To find something funny is to take away its power. In the more than 40 books Cleary published, what is most striking is how she balances empathy and connection with an ability to neutralize shame with gentle humor. Her first published work, Henry Huggins, was devised while Cleary was working as a children’s librarian in Yakima, Washington, after a boy, unimpressed by the selection of books on offer, asked her where the books about boys like him were. Her second, Ellen Tebbits, is about a third grader beset by humiliations: a boy who won’t stop teasing her, a rift with her best friend over a badly sewn dress, and the secret shame of the woolen underwear her mother makes her wear to dance class. Throughout the lesson, Ellen’s underwear slips past her waist; as she repeatedly tugs it up, her every movement is satirically imitated by Otis, the ballet teacher’s vexing son, until Ellen is almost in tears. She’s saved by Austine, a girl who eventually reveals that she’s wearing similarly awful thermals. I was 7 when I read this book, and I had no idea what woolen underwear was; it didn’t in the least matter. The depth of Ellen’s agony was enough to know how awful it must have been.
The specific mortifications of Cleary’s characters make for great writing, but the accessibility of their feelings is what makes her books timeless. If you’ve never tried to dig an enormous beet out of an abandoned lot to bring to show-and-tell, you’ve surely attempted a grandiose deed to win somebody’s favor that ended in disaster. In Fifteen, one of Cleary’s few books for young adults, the author’s potentially moony portrait of a 1950s teenager who yearns to find love is distinguished by the astuteness of Jane Purdy’s inner monologue. “The trouble with me,” Jane thinks, walking breathlessly up a hill as a couple of her high-school peers drive by, “is that I am not the cashmere sweater type like Marcy.” Marcy wears her gorgeous clothes indifferently and dates the most popular boys in school; Jane has one cashmere sweater, which she takes off the minute she gets home from school to preserve it, and has only ever dated “a family friend named George, who was an inch shorter than she was and carried his money in a change purse instead of loose in his pocket and took her straight home from the movies.” (Cashmere and change purses, it turns out, are timeless motifs of human phenotypes.) When Jane finally scores a date with Stan, a sweet boy a year older who delivers pet food, she can’t get her arm through her sleeve when he tries to help her put on her coat.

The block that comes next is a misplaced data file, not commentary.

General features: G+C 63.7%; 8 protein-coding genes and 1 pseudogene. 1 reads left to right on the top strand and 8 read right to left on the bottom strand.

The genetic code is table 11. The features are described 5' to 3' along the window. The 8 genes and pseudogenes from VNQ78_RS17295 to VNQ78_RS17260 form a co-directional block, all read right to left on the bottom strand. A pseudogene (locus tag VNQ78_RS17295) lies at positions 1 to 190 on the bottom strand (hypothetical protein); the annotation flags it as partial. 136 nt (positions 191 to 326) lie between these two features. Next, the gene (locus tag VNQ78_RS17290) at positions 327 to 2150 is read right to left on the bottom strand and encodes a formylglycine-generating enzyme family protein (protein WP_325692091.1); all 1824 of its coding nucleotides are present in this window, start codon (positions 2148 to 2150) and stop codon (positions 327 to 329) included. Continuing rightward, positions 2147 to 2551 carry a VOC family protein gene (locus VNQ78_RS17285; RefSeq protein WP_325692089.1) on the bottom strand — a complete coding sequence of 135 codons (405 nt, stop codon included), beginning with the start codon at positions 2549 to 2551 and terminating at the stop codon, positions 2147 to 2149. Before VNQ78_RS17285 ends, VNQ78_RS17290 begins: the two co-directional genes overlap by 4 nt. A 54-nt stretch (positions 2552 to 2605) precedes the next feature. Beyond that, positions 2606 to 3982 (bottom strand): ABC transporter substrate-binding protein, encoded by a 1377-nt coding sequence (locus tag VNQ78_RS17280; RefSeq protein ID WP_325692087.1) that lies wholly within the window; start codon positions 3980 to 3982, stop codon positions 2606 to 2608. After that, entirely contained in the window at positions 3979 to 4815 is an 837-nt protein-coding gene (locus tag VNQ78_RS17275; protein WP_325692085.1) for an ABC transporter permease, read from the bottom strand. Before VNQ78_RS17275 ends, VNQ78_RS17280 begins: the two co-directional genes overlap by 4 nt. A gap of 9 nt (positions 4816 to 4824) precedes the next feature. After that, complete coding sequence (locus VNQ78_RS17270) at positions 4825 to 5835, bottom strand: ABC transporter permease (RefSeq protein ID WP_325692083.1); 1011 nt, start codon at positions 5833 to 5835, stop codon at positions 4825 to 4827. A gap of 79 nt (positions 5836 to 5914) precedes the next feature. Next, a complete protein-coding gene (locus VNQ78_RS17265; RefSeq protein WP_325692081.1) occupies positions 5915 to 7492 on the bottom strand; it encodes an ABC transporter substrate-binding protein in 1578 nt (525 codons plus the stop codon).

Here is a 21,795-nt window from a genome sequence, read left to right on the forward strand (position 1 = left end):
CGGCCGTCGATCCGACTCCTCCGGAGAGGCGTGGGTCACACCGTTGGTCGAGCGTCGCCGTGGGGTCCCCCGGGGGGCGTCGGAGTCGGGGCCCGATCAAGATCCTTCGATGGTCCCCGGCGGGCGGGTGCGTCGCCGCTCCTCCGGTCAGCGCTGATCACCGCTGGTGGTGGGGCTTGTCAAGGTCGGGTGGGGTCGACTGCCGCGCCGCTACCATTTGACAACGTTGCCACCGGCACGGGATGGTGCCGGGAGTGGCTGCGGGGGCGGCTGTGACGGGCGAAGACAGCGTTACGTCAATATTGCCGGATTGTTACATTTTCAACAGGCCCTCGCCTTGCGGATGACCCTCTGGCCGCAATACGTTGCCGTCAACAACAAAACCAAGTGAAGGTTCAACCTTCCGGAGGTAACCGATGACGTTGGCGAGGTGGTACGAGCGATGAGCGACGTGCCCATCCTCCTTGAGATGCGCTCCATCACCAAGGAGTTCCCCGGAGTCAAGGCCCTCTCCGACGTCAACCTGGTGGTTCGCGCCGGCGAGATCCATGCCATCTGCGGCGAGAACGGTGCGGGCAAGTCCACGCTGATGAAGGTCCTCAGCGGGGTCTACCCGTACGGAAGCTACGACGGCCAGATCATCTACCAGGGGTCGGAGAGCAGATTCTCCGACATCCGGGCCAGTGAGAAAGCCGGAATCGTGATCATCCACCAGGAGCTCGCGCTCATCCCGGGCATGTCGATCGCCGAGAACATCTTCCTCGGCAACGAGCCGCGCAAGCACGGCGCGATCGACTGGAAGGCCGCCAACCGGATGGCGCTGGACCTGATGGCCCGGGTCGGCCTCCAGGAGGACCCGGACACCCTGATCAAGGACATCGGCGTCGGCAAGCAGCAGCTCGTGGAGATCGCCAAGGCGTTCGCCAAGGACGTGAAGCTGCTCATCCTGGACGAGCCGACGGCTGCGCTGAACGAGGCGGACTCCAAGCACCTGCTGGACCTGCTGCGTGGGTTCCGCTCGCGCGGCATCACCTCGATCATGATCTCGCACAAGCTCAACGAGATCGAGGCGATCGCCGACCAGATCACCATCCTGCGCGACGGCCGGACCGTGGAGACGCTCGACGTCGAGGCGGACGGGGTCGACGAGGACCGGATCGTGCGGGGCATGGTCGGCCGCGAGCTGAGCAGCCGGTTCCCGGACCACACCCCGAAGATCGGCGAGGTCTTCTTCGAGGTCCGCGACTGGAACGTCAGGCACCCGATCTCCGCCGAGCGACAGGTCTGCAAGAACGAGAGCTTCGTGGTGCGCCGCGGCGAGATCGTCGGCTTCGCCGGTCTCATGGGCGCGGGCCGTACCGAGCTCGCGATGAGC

Throughout Cleary’s writing, she’s resolutely on the side of the awkward Janes, the blundering Ellens, the pesky Ramonas. Ramona Quimby begins her literary life as a thorn in her sister Beezus’s side but later becomes the undisputed queen of Cleary’s fiction. If Beezus is kind, hardworking, and poised, Ramona is messy, scrappy, imaginative, and constantly aggrieved. Her curious impulses and hot temper lead to scrapes, which in turn lead to her inevitable humiliation. In Ramona the Brave, after destroying an artwork made by a student who copied her, Ramona is forced to publicly apologize. She feels “as if she were walking on someone else’s feet. They carried her to the front of the room, even though she did not want them to. There she stood, thinking, I won’t! I won’t! while trapped by twenty-five pairs of eyes … Her cheeks were hot. Her eyes were too dry for tears, and her mouth too dry for words.”
In Cleary’s books, shame is spiky and physiological and profound; it’s also redeemed by grace. Ramona’s humiliating experience with her lost shoe is transformed when her teacher remarks how brave she was. Ellen is forgiven by Austine after accidentally slapping her in a classroom incident sparked by the meddlesome Otis. Jane is forgiven by Stan after she lets his friend kiss her to try to prove how sophisticated she is, and learns that everyone feels awkward and clumsy at times. The mortification that Cleary’s characters suffer is always lessened by the knowledge that they are not so alone: Everyone has their own version of a scary dog, or a giant beet, or a Cashmere Marcy. The gift of reading Cleary’s stories is in figuring that out.